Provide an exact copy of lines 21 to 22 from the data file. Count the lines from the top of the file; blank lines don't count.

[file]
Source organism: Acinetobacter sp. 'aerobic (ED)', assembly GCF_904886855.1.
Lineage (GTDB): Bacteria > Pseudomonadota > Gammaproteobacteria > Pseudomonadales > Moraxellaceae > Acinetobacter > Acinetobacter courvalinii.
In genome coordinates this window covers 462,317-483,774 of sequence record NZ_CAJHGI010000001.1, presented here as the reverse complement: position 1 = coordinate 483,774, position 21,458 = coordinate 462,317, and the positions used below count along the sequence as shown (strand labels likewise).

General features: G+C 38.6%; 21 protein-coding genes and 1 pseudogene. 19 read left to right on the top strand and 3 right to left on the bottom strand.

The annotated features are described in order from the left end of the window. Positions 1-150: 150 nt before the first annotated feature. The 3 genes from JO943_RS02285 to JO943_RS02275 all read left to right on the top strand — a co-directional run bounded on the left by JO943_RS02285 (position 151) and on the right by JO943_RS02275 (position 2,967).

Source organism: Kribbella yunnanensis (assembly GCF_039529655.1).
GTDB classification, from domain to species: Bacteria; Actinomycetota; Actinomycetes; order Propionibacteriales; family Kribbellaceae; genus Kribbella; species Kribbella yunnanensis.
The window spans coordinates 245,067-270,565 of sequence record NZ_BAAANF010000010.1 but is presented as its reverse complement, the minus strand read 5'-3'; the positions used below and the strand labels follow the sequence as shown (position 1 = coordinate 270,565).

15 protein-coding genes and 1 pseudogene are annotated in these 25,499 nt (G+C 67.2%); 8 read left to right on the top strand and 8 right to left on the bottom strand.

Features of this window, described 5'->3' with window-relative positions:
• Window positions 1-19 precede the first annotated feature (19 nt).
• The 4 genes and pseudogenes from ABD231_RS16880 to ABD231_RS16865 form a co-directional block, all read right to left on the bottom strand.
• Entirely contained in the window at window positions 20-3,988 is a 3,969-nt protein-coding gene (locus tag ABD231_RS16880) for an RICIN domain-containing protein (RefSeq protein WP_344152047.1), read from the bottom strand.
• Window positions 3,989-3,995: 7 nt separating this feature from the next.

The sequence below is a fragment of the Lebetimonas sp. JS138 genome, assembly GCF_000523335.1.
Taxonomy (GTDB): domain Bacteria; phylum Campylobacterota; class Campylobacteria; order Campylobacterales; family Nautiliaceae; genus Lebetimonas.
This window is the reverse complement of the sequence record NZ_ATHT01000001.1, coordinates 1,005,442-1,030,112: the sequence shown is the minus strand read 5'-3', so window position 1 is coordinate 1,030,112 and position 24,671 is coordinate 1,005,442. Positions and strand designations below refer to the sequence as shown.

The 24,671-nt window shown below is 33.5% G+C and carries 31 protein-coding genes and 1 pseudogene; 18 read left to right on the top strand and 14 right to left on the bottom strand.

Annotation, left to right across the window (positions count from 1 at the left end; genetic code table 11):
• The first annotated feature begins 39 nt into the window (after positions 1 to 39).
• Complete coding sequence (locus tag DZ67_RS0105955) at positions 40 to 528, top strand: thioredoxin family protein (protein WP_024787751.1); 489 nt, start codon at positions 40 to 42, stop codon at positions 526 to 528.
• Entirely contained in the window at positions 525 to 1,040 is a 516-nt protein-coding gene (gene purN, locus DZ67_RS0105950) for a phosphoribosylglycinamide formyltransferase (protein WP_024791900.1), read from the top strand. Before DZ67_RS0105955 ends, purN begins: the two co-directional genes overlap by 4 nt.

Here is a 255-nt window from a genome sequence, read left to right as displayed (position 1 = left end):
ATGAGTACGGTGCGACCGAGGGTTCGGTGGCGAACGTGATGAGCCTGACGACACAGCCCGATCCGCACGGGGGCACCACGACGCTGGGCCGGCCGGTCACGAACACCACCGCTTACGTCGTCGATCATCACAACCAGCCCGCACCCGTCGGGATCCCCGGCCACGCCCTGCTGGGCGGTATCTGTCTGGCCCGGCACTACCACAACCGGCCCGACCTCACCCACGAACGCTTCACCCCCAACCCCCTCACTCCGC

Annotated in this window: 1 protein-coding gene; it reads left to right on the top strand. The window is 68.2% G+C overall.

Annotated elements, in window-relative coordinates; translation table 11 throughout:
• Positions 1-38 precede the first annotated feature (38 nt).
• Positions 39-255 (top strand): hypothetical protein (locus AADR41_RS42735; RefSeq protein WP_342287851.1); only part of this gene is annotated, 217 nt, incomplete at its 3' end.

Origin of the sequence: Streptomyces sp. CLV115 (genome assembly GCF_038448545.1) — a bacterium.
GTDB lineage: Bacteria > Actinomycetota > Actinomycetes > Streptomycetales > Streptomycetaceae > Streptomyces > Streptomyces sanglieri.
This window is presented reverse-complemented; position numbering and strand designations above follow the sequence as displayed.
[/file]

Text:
• Complete coding sequence (locus tag DZ67_RS0105955) at positions 40 to 528, top strand: thioredoxin family protein (protein WP_024787751.1); 489 nt, start codon at positions 40 to 42, stop codon at positions 526 to 528.
• Entirely contained in the window at positions 525 to 1,040 is a 516-nt protein-coding gene (gene purN, locus DZ67_RS0105950) for a phosphoribosylglycinamide formyltransferase (protein WP_024791900.1), read from the top strand. Before DZ67_RS0105955 ends, purN begins: the two co-directional genes overlap by 4 nt.